Demand for Windows 8 touchscreen computers strong, tablets weak

Sales of Windows 8 touchscreen computers are doing better than non-touchscreen computers, one report says.

There's been a lot of speculation about Windows 8's sales not meeting pre-release predictions, leading some investors to worry about Microsoft's future. If a new report is to be believed, however, the sales of Windows 8 devices with touchscreens are actually exceeding expectations.

Demand for touchscreen devices with Windows 8 has been so great that some manufacturers are facing supply shortages, according to industry analysts CNET spoke to.

"We've talked to a number of PC makers that are having trouble obtaining touch panels and some of the vendors I've talked to said they can't keep them on the shelf," Rhoda Alexander, an analyst at IHS iSuppli, told CNET.

These claims are bolstered by the fact that many high-end touchscreen devices from Windows 8 hardware manufacturers appear to be sold out at the moment. Dell's XPS One 27, for instance, is on backorder until January, as is its new XPS 12 Convertible Touch Ultrabook, among other devices. Neowin's requests for comment from Dell representatives went unreturned.

While touchscreen demand is strong, an analyst told CNET that non-touchscreen devices aren't seeing much demand and that "low-end volume machines" aren't selling as well as previously hoped.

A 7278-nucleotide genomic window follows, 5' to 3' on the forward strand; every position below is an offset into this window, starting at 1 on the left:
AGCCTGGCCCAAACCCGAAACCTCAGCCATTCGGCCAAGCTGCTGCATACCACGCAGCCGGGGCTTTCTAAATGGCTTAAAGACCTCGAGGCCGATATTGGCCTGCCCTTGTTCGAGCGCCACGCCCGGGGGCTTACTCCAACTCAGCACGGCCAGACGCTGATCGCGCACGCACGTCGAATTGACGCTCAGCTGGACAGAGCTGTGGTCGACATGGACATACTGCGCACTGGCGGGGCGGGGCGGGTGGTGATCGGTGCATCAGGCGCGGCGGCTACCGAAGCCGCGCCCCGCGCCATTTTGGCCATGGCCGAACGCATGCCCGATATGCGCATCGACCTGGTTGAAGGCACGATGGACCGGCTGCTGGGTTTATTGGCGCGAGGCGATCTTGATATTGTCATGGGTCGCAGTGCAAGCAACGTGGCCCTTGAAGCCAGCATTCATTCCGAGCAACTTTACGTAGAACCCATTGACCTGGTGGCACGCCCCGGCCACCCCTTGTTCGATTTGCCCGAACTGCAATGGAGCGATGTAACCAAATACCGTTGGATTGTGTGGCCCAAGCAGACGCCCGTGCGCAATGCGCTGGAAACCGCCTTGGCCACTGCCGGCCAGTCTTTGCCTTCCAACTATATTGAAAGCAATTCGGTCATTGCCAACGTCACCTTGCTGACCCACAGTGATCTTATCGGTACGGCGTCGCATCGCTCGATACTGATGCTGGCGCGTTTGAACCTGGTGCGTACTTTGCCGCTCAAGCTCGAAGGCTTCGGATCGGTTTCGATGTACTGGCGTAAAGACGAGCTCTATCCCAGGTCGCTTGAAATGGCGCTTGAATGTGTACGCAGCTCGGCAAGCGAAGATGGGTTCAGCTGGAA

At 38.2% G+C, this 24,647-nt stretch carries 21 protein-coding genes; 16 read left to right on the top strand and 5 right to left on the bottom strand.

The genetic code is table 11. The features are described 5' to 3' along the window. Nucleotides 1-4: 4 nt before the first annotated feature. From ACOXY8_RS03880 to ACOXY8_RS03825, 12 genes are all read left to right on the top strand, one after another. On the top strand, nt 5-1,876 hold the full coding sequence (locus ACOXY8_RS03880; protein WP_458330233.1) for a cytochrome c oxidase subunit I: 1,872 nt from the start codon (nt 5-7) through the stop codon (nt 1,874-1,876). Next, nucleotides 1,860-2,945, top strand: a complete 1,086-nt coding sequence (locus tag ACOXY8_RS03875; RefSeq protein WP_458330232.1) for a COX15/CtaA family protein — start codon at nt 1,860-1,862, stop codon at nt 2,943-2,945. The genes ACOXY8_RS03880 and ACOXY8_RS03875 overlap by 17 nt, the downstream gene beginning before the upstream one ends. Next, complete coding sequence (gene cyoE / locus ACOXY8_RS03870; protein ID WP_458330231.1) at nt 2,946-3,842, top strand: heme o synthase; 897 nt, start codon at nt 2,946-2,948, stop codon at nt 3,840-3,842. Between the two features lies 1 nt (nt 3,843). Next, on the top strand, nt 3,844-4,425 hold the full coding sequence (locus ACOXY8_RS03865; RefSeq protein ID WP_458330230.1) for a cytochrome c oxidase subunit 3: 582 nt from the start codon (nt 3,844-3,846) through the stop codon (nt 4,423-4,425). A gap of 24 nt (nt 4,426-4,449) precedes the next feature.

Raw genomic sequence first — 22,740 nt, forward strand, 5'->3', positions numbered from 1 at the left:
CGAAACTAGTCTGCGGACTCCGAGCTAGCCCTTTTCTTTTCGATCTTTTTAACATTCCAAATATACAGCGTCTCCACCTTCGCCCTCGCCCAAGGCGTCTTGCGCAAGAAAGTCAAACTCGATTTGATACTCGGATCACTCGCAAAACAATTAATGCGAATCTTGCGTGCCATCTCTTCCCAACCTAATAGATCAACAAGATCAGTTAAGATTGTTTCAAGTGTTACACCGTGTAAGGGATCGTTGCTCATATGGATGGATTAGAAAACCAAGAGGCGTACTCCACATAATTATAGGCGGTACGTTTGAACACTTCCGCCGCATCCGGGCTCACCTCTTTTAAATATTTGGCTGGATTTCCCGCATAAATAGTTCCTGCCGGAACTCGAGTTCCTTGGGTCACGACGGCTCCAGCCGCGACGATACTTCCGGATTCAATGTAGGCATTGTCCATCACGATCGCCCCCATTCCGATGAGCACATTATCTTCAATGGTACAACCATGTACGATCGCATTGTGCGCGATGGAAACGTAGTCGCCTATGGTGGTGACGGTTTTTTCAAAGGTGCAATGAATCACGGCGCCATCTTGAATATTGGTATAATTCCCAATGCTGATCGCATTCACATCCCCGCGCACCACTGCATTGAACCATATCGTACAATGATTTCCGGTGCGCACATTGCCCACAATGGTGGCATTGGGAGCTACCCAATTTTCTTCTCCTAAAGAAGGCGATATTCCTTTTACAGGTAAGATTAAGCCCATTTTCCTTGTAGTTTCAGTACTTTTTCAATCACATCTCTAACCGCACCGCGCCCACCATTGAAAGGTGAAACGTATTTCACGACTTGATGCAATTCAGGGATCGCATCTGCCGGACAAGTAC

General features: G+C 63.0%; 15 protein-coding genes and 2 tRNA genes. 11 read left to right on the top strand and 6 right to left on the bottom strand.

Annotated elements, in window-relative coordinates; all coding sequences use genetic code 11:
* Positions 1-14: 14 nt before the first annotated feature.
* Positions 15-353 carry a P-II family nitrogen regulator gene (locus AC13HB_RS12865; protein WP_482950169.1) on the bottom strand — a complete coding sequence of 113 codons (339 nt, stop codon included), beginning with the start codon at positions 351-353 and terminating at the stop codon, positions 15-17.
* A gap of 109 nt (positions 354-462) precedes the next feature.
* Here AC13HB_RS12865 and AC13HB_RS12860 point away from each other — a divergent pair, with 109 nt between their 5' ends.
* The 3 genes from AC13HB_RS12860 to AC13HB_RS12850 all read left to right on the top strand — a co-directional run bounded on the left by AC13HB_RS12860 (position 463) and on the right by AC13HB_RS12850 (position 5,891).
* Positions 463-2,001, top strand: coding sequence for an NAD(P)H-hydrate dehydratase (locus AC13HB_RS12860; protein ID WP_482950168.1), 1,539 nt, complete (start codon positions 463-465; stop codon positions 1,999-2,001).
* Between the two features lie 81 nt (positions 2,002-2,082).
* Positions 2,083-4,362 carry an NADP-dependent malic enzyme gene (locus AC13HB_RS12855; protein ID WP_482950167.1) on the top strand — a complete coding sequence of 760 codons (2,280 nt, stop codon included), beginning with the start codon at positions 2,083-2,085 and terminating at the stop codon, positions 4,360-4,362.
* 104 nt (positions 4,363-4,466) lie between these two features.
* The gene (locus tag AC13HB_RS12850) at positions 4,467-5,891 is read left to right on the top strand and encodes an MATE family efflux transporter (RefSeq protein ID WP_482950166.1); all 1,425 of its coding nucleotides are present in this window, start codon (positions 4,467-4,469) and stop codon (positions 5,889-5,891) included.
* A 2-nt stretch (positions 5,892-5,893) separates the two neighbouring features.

Despite the supposedly strong demand for computers with touchscreens, a recent report by The Seattle Times indicates sales of Intel-powered Windows 8 tablets as well as ARM-powered Windows RT tablets aren't taking off quite as well.

Some analysts lamented the fact that Windows 8- and Windows RT-powered tablets aren't as well supplied as Android tablets and the iPad. Two of the few Windows RT and Windows 8 tablets available – Microsoft's Surface and Acer's Iconia tablet – are only available at Microsoft Stores or on the company's website. One analyst the newspaper talked to said there's likely a reason Microsoft hasn't given sales figures for Surface.

"When Microsoft is stealthy about numbers, that usually means something," said Wes Miller, an analyst for Directions on Microsoft.

Sources: CNET, The Seattle Times | Image via Microsoft

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